Volume II of Luke’s writings begin in Acts 1 with the appearances of Jesus in to the apostles and other believers in the forty days following the resurrection. He gives them instructions about being filled with the Holy Spirit and their immediate response is related to the fulfillment of Israel’s destiny as a world power. Is this the occasion for the coming of the Kingdom of God in time, space and political reality? No, says Jesus. It is not. That piece of reality is not yours or mine to predict, at least in terms of time and space. That is completely and solely within the Father’s prerogative, under his authority. No, this is for you to receive the power to become effective witnesses to what I have preached and done while with you.

He then leaves them rather peremptorily, shrouded in cloud and mystery, attested to by angels. This cloud is not unlike that of the Mount of Transfiguration or the Tabernacle in Moses’ day, and the temple in Solomon’s time. It is not about pre-Copernican metaphysics. It is about completing the resurrection, alive, present and in a new plane of existence, that of the Father.

The Ballad of Joking Jesus
James Joyce

--I’m the queerest young fellow that you ever heard.
My mother’s a jew, my father’s a bird.
With Joseph the joiner I cannot agree,
So here’s to disciples and Calvary.

--If anyone thinks that I amn’t divine
He’ll get no free drinks when I’m making the wine
But have to drink water and wish it were plain
That I make when the wine becomes water again.

--Goodbye, now, goodbye. Write down all I said
And tell Tom, Dick and Harry I rose from the dead.
What’s bred in the bone cannot fail me to fly
And Olivet’s breezy…Goodbye, now, goodbye.

Sunday, December 31, 2006

Book of Remembrance: Malachi 3:16-4:6 with poem by George Herbert, Easter Wings

Daily Readings
Isaiah 66, I Maccabees 16, Malachi 3:16-4:6, Luke 24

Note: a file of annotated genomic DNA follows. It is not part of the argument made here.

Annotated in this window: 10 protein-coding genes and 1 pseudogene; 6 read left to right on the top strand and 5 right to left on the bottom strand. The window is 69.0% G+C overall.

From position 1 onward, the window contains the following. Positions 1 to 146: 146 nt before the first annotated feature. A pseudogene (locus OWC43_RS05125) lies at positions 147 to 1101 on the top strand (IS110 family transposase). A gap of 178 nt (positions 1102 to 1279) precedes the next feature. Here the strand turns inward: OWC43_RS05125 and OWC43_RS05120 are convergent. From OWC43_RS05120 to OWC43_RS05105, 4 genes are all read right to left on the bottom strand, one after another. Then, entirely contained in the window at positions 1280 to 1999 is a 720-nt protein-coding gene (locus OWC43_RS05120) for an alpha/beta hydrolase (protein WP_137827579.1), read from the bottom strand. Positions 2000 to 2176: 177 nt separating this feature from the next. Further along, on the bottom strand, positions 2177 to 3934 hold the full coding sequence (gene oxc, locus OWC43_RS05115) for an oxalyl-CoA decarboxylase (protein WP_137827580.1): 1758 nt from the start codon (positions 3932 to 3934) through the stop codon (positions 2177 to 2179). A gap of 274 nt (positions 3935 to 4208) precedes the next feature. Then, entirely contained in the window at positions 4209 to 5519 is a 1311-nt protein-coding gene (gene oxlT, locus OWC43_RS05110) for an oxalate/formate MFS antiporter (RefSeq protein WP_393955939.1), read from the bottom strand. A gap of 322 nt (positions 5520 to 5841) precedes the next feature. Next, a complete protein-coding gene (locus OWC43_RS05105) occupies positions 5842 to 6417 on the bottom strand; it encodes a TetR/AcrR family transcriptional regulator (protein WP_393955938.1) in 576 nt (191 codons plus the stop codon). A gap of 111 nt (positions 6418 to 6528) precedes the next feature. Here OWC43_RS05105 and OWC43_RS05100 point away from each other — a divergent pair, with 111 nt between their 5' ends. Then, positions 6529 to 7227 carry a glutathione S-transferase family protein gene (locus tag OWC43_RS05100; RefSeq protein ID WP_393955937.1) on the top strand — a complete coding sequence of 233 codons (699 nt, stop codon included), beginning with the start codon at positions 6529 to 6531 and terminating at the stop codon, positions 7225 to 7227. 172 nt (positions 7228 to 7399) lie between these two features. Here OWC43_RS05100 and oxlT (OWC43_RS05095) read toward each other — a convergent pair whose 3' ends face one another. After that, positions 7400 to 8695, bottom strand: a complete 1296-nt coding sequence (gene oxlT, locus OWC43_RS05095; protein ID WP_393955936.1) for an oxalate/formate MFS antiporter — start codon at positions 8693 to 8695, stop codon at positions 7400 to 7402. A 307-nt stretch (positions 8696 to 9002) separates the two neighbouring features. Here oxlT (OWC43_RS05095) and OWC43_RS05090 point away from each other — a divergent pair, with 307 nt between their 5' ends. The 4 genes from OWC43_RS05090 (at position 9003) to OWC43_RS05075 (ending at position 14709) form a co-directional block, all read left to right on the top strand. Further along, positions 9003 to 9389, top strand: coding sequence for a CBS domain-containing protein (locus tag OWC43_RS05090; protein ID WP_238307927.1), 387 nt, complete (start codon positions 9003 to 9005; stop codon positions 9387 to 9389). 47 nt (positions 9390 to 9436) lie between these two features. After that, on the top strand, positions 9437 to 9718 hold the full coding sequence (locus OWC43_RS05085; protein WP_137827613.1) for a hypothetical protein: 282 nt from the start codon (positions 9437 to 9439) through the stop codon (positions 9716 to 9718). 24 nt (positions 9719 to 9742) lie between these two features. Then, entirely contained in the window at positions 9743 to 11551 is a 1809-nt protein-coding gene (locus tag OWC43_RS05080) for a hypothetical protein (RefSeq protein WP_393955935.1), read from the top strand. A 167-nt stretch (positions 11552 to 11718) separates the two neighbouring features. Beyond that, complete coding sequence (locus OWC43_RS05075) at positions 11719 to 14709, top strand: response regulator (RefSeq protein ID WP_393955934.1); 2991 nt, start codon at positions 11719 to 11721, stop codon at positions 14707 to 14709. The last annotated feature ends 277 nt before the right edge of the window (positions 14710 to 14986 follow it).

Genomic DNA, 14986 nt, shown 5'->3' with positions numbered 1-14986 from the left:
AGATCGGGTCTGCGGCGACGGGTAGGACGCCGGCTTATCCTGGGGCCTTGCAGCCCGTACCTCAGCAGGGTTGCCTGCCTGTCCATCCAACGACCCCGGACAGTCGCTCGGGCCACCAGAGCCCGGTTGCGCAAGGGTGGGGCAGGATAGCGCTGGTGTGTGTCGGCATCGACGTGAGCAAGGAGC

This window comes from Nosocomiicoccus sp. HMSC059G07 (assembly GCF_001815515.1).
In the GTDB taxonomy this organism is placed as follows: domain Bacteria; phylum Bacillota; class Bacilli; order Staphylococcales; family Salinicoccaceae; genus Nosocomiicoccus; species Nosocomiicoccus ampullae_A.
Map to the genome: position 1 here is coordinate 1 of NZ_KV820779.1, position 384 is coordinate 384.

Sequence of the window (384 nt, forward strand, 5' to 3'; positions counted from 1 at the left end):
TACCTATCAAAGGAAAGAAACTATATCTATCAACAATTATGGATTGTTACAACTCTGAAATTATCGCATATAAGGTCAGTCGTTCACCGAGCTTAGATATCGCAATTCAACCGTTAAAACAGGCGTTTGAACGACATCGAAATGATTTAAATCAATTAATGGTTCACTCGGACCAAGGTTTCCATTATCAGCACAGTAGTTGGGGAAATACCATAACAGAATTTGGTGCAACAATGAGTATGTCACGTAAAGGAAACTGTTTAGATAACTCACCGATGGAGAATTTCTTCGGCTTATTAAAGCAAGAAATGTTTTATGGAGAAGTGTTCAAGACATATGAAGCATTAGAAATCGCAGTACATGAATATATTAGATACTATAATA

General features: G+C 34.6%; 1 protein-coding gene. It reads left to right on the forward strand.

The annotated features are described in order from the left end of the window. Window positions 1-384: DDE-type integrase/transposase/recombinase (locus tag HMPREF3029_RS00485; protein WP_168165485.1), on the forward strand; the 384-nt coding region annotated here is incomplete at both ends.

Daily Text: Malachi 3:16-4:6

Book of Remembrance
The difference between the revering ones and the wicked ones is in their service to the LORD, not in their intrinsic goodness. However, the outcomes are going to be as different as their patterns of relationship and service to the name of the holy one. When the prophet speaks God’s message in Malachi 3:16-4:6, those that revere the name of the LORD respond immediately and note is taken in the presence of God with the formation of a Book of Remembrance. The ‘wicked’ evidently ignore the message. They will not be able to ignore judgment day, however. How true that will be for each of us.

Easter Wings
George Herbert

Lord, who createdst man in wealth and store,
Though foolishly he lost the same,
Decaying more and more,
Till he became
Most poor:
With thee
O let me rise
As larks, harmoniously
And sing this day thy victories:
Then shall the fall further the flight in me.

My tender age in sorrow did begin:
And still with sicknesses and shame
Thou didst so punish sin,
That I became
Most thin.
With thee
Le me combine,
And feel this day thy victory:
For, if I imp my wing on thine,
Affliction shall advance the flight in me.

Collect for the Day
Helper and Defender of Israel, rescue the peoples of the world from destructive anger, and set us free to love and serve each other in the peace of Christ our Lord.

[476:884:Psalm 124 Psalm prayer]

Day of the Lord: Zechariah 14 with poem by Edward Wight, How Do I Know?

The Feast of St. Stephen

Daily Readings
Psalm 31, I Maccabees 12, Zechariah 14, Acts 6:8-7:2a, 51-60

Daily Text: Zechariah 14

Day of the Lord
Zechariah 14 discloses the climax of the LORD’s intervention in human affairs on the eschatological Day of the LORD. This intervention will require that the LORD will establish Jerusalem as his capital and that from it he will reign over the world. Here he attacks the nations with plague, with psychological attacks and with Jerusalem’s own defense. Once he has established himself as supreme, the nations will come yearly to worship him in Jerusalem. This is the conclusion to his promises throughout redemption history to make Israel chief among the nations. His own oneness, or integrity, will be established, presumably for all time.

How Do I Know?
Edward Wight

How do I know, you ask, that in the end
God’s power will conquer all, and through
Eternity His love prove master of
Our souls? Need I have proof?
I tell you, sir, between a world of chaos
And a world where God works on
Through moments men call time there lies a choice,
And I choose God.

Collect for the Day
We give you thanks, O Lord of glory, for the example of the first martyr Stephen, who looked up to heaven and prayed for his persecutors to your Son Jesus Christ, who stands at your right hand; where he lives and reigns with you and the Holy Spirit, one God, in glory everlasting. Amen.

[BCP:237 Saint Stephen]